How to Play Your Best Golf All the Time

By Brian Hill

Playing your best golf implies reaching your full potential as a golfer, and "all the time" means playing well with consistency – having your scores vary over a relatively narrow range. Whether you are able to accomplish this depends on your natural athletic ability, your dedication to the game and having a fundamentally sound golf swing.

Take time to warm up on the driving range before a round. Start with a stretching routine to loosen your muscles. This will help you make a long, fluid swing with maximum arc and maximum clubhead speed. Next, hit a series of practice shots starting with the pitching wedge and moving up to a short iron, long iron, fairway wood and driver. Make sure you hit each shot the same way you would on the course – with careful setup, alignment and focus on a target.

Focus your mind on golf before you tee off. A golfer's scores often go up and down from week to week because in some rounds his mind isn't fully on the game – it might be on business responsibilities, upcoming deadlines or personal matters. Try to shut non-golf thoughts out of your mind when you walk onto the driving range, then stay focused on each shot throughout your round.

Work on developing a repeatable swing. Consistently good scores are the result of consistently good shotmaking, which is the result of having a golf swing you can rely on. Start with sound fundamentals – your grip, stance, posture and alignment. Through diligent practice, develop muscle memory so your swing becomes grooved on both long and short shots.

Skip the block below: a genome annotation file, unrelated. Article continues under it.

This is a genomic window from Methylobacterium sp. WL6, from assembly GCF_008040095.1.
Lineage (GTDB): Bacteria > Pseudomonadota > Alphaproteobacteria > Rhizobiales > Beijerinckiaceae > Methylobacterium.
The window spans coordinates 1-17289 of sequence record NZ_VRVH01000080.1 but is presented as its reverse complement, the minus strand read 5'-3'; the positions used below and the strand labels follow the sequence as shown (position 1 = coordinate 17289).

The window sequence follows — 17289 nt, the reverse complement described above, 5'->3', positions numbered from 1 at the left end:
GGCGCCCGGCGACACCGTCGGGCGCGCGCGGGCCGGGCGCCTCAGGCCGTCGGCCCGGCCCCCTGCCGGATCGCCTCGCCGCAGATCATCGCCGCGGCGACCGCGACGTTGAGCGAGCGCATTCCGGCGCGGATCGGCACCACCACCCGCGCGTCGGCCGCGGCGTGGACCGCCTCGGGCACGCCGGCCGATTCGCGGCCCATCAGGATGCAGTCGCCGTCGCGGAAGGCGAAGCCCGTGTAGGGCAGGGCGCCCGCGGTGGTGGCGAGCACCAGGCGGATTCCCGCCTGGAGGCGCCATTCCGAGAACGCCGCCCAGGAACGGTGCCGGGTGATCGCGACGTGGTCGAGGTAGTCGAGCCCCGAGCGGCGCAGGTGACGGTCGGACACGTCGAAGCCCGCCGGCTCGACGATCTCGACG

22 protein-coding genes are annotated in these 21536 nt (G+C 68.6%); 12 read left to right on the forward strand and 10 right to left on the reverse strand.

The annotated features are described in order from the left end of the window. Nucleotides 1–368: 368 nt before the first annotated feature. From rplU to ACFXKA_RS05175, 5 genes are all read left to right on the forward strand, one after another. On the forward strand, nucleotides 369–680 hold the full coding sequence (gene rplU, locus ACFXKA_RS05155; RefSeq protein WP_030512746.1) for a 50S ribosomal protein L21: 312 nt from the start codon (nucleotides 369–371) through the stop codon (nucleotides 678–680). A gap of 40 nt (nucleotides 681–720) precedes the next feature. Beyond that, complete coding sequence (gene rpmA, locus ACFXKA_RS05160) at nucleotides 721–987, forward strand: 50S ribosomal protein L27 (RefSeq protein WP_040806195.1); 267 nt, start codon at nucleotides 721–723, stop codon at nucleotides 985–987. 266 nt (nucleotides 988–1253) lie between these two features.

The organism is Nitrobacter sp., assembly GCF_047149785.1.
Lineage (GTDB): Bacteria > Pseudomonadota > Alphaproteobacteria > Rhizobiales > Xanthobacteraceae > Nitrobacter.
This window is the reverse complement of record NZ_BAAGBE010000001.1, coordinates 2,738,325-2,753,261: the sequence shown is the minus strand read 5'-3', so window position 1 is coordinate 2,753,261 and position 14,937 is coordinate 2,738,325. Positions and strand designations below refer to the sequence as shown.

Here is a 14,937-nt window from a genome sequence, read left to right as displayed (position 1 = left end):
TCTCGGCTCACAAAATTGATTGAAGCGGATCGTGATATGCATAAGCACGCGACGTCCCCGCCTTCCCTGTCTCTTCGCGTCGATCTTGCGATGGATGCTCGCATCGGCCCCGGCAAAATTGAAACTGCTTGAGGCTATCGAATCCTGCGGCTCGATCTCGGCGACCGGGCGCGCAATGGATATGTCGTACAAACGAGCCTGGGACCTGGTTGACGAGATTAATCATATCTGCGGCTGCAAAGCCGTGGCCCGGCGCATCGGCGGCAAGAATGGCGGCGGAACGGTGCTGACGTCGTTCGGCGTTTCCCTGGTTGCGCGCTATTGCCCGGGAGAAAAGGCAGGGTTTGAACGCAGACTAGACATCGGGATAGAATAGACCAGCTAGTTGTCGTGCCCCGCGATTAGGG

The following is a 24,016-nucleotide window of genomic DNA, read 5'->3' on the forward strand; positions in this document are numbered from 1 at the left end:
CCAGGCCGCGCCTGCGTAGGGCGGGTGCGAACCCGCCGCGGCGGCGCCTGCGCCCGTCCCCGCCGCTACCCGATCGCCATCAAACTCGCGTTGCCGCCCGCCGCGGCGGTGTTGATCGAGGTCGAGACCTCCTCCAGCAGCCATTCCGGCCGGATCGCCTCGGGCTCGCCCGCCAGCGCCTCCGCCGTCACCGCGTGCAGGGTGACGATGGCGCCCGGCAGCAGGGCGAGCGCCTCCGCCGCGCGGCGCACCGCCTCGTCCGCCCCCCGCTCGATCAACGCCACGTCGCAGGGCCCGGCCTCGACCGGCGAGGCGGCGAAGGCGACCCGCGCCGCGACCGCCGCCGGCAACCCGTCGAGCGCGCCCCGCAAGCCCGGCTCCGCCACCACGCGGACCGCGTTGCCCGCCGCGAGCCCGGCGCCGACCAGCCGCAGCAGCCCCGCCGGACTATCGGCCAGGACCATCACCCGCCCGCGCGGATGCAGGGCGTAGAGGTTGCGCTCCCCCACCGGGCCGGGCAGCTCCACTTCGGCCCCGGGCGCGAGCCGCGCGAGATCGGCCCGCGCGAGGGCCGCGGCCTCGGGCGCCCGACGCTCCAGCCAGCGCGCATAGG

Put extra effort into practicing your short game. A golfer who can save strokes around the greens can post good scores even if one aspect of his game is off that day – such as his tee shots. Think about how many times top PGA Tour golfers have used brilliant short games to turn what could have been a score of 76 or higher into a 70 or less.

Work on being a strategic golfer. Check over your scorecards and see how often a poor score resulted from just one or two holes on which you had a double bogey or worse. These bad holes can often be traced back to strategic errors trying to make a long carry over water that you know you are not likely to execute, or hitting a 5-iron from deep rough when the smart play was to get out of trouble with a wedge. Become a smarter golfer by knowing your limitations in distance and accuracy and steering clear of trouble.

Keep a record of why you played well in a particular round. The instruction book "Private Lessons" recommends taking a lesson from a PGA professional after you have played really well. The pro can videotape your swing and record what you were doing particularly well for use in getting you back on track should you go into a scoring slump. The pro can also spot what exactly you were doing so well that led to your good score. Consider writing down the swing thoughts you had during your excellent round to refer to before the next round.

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